When Barak Obama was elected President of the United States, it was a watershed moment in American history. The symbolism of the first African-American president was substantial, and the election was widely perceived as having marked a dramatic social advancement for the American public. Whether President Obama's election constituted an epochal break from a history replete with instances of overt, institutionalized racism, however, is an entirely other matter.
To a large degree, racism is endemic in the human race. It can be encountered in any part of the world. Races too numerous to list believe in their innate superiority over all other races. Its most extreme manifestation was the Holocaust, perpetrated by Germany and other nationalities out of a firm belief in both the racial superiority of their own, and of the racial inferiority of Jews.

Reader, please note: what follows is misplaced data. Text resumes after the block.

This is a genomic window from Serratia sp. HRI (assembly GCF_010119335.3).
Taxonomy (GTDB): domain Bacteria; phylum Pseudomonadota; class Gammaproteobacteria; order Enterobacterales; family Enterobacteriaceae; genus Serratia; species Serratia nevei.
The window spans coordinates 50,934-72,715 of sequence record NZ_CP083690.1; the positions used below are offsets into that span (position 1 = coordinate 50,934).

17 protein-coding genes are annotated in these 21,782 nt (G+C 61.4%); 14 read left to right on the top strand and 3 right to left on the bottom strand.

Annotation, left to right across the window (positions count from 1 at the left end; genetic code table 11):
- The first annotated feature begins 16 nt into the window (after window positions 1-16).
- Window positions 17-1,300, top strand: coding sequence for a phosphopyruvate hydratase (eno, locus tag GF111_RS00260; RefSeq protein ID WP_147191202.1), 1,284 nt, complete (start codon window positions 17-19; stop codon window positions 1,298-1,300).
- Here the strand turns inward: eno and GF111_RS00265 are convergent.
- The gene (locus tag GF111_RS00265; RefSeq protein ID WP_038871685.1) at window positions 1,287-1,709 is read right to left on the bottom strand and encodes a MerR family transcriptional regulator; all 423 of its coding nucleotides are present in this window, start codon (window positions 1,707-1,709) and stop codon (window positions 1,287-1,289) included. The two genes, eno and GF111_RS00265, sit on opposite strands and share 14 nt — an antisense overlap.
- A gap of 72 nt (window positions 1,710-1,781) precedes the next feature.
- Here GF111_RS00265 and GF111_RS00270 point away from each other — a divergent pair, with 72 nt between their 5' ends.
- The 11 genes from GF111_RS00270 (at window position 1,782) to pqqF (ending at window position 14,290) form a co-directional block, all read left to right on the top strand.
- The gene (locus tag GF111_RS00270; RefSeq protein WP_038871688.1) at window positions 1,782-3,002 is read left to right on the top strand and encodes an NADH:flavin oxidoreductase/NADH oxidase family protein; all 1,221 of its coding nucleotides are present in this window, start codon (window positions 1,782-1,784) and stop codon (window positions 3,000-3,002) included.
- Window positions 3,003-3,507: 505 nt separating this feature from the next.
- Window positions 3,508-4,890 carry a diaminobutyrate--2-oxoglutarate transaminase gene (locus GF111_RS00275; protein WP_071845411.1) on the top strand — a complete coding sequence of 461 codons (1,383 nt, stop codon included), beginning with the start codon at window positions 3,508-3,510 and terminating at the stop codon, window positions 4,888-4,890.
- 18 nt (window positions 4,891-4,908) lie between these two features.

It would be wrong to suggest that the election of President Obama marked the end of racism in America. Few would accept such a conclusion. A 2012 public survey commissioned by the Associated Press found that a slim majority of Americans continue to harbor "anti-black attitudes" four years after Obama's election. Particularly disturbing, according the AP article describing the survey results, "a majority of both Democrats and Republicans held anti-balck feelings, ad did about half of political independents."
Racist attitudes towards blacks hardly constitutes the full picture of enduring racism in America. Racial animosity between blacks and Hispanics has long been a serious problem, as has racist attitudes towards Asians, Jews, and others. Blacks are not immune to racist attitudes, either, evident in the views of many African-Americans toward Jews. The Anti-Defamation League, which tracks such data and trends, conducted surveys that showed that more than one-third of blacks are antisemitic.
In conclusion, while the election of Barack Obama to the presidency was certainly an important milestone, it could hardly be considered the end of racism in America.